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There is a dearth of literature providing guidance on how to effectively communicate about clinical research (CR).
Using the transactional model of communication, a content analysis of the investigator (n=62) and participant (n=18) Web sites of institutions funded through the National Institutes of Health Clinical and Translational Science Award (CTSA) was conducted to identify their strategies (e.g., messages) for communicating about CR participation.
CTSAs targeted investigators with CR participation content across the main Web sites, although most CTSAs (n=55; 88.7%) also included CR participation content for participants. In total, 18 CTSAs (29%) hosted participant Web sites. Participant sites included 13 message types about CR participation (e.g., registry enrollment) and 5 additional channels (e.g., email, phone number) to communicate about CR. However, many CTSA participant Web sites excluded information explaining the CR process and offered CR content exclusively in English.
CTSAs should identify their target audience and design strategies (e.g., messages, channels) accordingly.
This study uses KL2 scholars’ publications to evaluate the types of research the KL2 program supports and to assess the initial productivity and impact of its scholars.
We illustrate the feasibility of 3 different approaches to bibliometrics, one viable method for determining the types of research a program or hub supports, and demonstrate how these data can be further combined with internal data records.
Gender differences were observed in the types of research scholars undertake. Overall KL2 scholars are performing well, with their publications being cited more than the norm for National Institutes of Health publications. Favorable results were also observed in scholars’ continued engagement in research.
This study illustrates that linking bibliometric data and data categorizing publications along the translational spectrum with a Clinical and Translational Science Award hub’s internal data records is feasible and offers a number of innovative possibilities for the evaluation of a Clinical and Translational Science Award hub’s programs and investigators.
OBJECTIVES/SPECIFIC AIMS: Community engagement is a commonly used term, but is complex in both meaning and application. In order to help academic institutions and administrators develop infrastructure to promote and support community engagement and to help investigators work productively with communities, this analysis discusses the major components of community engagement in research on both the institutional and individual project levels as well as the interplay between them. METHODS/STUDY POPULATION: A literature synthesis conducted by a community engagement in research committee at 1 CTSA institution that examined the myriad factors related to effective community engagement in research identified across multiple disciplines was used to distill the major factors identified, assesses the interplay of the identified factors, and produce a conceptual model to help administrators and investigators apply best practices in engaging communities in clinical and translational research. RESULTS/ANTICIPATED RESULTS: This work takes a concept—community engagement in research—that is often stated and discussed, but is highly complex and challenging to implement—and identifies and discusses the multiple, interrelated factors germane to it. The model illustrates that while community engagement in research is implemented in the context of individual projects, a deep and continual interplay between individual projects and the goals, capacity, and policies of research institutions is needed for rigorous, ethical, and effective community engagement. DISCUSSION/SIGNIFICANCE OF IMPACT: Results are presented through a conceptual framework which displays the major components needed for rigorous, ethical, and effective community engagement in clinical and translational research. In addition, the conceptual framework presented will provide assistance to those developing approaches to measure and evaluate institutional readiness for community engagement in research as well as the effectiveness of individual community engagement efforts.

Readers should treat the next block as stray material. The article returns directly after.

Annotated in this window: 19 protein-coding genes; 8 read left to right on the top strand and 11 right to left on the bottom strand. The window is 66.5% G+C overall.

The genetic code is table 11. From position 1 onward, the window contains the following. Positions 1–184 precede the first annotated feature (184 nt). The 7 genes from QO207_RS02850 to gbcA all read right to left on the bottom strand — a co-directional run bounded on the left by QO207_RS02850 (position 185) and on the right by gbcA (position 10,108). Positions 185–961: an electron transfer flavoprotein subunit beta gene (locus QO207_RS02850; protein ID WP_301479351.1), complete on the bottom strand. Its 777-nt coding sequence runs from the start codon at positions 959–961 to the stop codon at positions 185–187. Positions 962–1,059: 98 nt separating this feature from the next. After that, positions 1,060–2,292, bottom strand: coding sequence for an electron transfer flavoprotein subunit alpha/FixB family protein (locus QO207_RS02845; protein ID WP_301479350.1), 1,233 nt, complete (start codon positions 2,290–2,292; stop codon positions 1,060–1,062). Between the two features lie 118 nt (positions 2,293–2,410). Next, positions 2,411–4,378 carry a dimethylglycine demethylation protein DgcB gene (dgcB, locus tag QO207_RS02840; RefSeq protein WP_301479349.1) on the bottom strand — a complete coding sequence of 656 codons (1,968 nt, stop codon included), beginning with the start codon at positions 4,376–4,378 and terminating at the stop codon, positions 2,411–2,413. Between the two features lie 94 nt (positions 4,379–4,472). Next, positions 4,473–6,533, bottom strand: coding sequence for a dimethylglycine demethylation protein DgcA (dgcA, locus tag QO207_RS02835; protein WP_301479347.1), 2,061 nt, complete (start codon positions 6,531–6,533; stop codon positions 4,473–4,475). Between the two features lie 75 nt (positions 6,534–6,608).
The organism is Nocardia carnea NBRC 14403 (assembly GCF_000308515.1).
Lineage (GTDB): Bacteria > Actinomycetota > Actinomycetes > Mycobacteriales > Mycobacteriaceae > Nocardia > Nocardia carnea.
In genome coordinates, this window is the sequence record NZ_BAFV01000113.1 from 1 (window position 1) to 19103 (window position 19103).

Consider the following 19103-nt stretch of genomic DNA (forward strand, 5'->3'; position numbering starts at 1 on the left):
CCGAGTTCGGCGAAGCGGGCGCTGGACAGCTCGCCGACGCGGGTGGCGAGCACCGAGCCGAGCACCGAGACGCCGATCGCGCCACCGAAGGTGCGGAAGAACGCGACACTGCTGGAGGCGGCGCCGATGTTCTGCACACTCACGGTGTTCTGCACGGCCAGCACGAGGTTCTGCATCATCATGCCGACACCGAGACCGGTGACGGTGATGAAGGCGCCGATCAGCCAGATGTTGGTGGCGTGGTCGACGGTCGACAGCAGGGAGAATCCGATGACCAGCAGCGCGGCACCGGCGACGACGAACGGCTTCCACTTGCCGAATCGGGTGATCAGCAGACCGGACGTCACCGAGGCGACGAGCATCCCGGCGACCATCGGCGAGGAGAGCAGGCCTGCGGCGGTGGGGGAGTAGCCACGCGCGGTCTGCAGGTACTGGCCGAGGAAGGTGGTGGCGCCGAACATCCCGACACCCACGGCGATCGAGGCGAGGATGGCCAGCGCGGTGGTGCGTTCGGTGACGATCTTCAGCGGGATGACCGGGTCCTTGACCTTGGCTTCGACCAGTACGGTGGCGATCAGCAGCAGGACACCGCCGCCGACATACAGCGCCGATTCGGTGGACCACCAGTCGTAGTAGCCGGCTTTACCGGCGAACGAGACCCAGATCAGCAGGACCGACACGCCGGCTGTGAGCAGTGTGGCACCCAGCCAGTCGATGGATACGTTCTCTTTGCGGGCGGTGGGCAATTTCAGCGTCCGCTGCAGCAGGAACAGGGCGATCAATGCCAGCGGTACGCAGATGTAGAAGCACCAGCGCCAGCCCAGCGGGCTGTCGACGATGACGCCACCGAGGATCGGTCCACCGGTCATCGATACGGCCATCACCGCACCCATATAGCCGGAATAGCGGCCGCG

Limited continuity of care, poor communication between healthcare providers, and ineffective self-management are barriers to recovery as seniors transition back to the community following an Emergency Department (ED) visit or hospitalization. The intensive geriatric service worker (IGSW) role is a new service developed in southern Ontario, Canada to address gaps for seniors transitioning home from acute care to prevent rehospitalization and premature institutionalization through the provision of intensive support and follow-up to ensure adherence to care plans, facilitate communication with care providers, and promote self-management. This study describes the IGSW role and provides preliminary evidence of its impact on clients, caregivers and the broader health system.
This mixed methods evaluation included a chart audit of all clients served, tracking of the achievement of goals for IGSW involvement, and interviews with clients and caregivers and other key informants.
During the study period, 632 clients were served. Rates of goal achievement ranged from 25%–87% and in cases where achieved, the extent of IGSW involvement mostly exceeded recommendations. IGSWs were credited with improving adherence with treatment recommendations, increasing awareness and use of community services, and improving self-management, which potentially reduced ED visits and hospitalizations and delayed institutionalization.
The IGSW role has the potential to improve supports for seniors and facilitate more appropriate use of health system resources, and represents a promising mechanism for improving the integration and coordination of care across health sectors.